F-350 Recall Involves Rear Axle Deformation

Dealers will inspect the rear axle to determine if deformation is present. If the axle is deformed, the axle housing must be replaced. If the axle isn't deformed, the dealer's technicians will perform a weld repair to the spring seats. Owner notification begins the week of Aug. 16. The Ford reference number for this recall is 21S31.

Lincoln Aviators Part Of Major Ford Recall

In the third recall of 2020-2021 Lincoln Aviators, equipped with 3.0-liter gas engines, Ford has issued the recall for improperly secured battery cable wire harnesses. About 40,995 Aviators are involved in this recall.

According to the automaker, because the battery cable wire harness may not be properly secured, the cables may contact the air conditioner compressor pulley. Over time, the pully may rub through the wire harness insulation and contact the unfused battery positive (B+ or red) wire circuit. This could result in a potential short circuit and fire.

The recall affects 36,258 vehicles in North America, 2,601 in the automaker's International Markets Group, and 2,136 in China. Ford is not aware of any accidents, injuries, or fires relating to this condition. Ford assembled the vehicles at the Chicago Assembly Plant between June 19, 2019, and Jan. 5, 2021.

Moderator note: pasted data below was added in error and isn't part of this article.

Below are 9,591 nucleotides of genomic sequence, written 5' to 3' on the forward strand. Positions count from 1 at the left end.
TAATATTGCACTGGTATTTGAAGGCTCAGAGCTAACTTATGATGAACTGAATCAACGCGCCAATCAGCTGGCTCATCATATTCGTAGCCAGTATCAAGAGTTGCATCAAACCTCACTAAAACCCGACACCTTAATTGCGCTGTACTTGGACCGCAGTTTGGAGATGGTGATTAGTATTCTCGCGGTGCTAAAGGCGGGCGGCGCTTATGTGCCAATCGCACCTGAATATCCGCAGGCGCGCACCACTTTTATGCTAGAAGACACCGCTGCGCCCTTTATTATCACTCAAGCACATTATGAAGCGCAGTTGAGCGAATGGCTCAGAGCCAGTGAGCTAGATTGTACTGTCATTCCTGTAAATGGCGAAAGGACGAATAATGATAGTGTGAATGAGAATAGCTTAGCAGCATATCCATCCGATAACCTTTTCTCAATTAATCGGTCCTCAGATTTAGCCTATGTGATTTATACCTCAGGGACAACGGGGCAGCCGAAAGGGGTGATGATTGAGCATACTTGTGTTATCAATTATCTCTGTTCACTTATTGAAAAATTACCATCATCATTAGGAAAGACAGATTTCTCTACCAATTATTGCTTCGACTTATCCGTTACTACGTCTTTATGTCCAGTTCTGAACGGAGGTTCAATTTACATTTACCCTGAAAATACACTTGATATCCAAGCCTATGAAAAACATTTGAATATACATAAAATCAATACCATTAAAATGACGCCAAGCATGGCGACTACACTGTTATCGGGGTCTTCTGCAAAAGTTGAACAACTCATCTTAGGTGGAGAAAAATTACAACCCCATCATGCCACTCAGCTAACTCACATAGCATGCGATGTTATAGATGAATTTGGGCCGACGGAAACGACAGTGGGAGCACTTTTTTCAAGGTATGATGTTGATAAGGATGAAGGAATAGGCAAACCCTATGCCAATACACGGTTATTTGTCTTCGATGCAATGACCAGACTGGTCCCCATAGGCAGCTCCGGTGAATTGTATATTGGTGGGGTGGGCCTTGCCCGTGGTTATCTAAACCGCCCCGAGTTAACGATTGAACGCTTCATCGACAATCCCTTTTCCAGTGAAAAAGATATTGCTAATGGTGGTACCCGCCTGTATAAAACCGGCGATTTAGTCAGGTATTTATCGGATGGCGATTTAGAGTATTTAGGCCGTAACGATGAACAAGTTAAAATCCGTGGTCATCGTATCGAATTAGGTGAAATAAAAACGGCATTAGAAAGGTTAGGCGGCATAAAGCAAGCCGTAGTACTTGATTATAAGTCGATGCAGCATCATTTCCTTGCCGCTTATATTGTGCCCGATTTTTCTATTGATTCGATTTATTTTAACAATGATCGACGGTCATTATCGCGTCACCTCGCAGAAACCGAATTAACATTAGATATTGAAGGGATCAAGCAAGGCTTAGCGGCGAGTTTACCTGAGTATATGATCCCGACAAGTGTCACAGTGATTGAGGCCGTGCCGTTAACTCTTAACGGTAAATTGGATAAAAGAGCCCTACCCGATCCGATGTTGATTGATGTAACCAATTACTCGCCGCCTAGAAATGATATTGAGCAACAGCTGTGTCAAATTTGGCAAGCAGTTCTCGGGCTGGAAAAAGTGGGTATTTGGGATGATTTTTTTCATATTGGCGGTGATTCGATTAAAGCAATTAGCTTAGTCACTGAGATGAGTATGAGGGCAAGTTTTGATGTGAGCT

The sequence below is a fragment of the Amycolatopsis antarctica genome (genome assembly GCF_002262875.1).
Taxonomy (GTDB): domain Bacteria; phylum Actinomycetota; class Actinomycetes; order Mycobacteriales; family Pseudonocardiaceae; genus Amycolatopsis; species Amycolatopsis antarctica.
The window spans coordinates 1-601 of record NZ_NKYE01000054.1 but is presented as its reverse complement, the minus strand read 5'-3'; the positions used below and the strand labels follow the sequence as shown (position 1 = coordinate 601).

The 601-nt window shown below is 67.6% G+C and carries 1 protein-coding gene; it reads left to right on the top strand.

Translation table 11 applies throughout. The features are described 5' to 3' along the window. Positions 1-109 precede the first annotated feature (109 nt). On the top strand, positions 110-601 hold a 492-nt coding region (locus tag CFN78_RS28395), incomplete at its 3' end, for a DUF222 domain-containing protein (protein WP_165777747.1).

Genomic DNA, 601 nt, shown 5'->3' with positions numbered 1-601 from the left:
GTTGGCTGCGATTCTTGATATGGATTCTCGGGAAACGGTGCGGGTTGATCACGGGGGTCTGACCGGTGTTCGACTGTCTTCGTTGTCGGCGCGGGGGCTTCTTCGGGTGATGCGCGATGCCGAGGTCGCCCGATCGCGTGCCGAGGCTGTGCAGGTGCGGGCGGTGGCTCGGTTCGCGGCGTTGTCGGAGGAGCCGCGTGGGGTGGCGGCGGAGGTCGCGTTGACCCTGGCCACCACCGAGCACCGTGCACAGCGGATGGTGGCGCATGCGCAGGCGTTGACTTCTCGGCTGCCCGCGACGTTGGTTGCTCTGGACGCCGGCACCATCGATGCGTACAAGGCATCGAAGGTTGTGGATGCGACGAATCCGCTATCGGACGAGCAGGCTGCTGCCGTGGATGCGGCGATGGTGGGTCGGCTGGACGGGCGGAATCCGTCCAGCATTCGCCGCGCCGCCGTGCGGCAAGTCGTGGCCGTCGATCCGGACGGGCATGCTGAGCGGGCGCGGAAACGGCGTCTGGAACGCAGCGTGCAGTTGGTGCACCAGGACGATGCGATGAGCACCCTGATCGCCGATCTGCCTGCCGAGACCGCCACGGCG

Lincoln Aviators Recalled For Wiring Harness Problem

Owner notification begins the week of July 30. Dealers will inspect the vehicle, and:

  • If there is no evidence that the battery cable has contacted the air conditioner compressor pulley, they will add a tie strap near the frame rail between the battery cable harness and the engine compartment harness.
  • If any of the small gauge circuits are damaged, dealers will add a tie strap near the frame rail between battery cable and engine compartment harnesses and replace the air conditioner compressor belt.
  • If any of the four large gauge circuits are damaged, dealers will inspect the wire harness and replace the battery cable harness. They will also add a tie strap near the frame rail between the battery cable harness and engine compartment harnesses and replace the air conditioner compressor belt.

The Ford reference number for this recall is 21S34.

Ford isn't the only automaker recalling vehicles. Recently, General Motors announced two recalls totalling more than half-a-million vehicles. My colleague Mary Conway detailed the recalls of 400,000 SUVs to repair a suspension issue.

In a second GM recall, also detailed by Mary Conway, the automaker recalled 135,000 SUVs due to bad jacks.

Marc Stern has been an automotive writer since 1971 when an otherwise normal news editor said, "You're our new car editor," and dumped about 27 pounds of auto stuff on my desk. I was in heaven as I have been a gearhead from my early days. As a teen, I spent the usual number of misspent hours hanging out at gas stations Shell and Texaco (a big thing in my youth) and working on cars. From there on, it was a straight line to my first column for the paper, "You Auto Know," an enterprise that I handled faithfully for 32 years. Not too many people know that I also handled computer documentation for a good part of my living while writing YAN. My best writing, though, was always in cars. My work has appeared in venues including Popular Mechanics, Mechanix Illustrated, AutoWeek, SuperStock, Trailer Life, Old Cars Weekly, Special Interest Autos, and others. You can follow me on: Twitter or Facebook.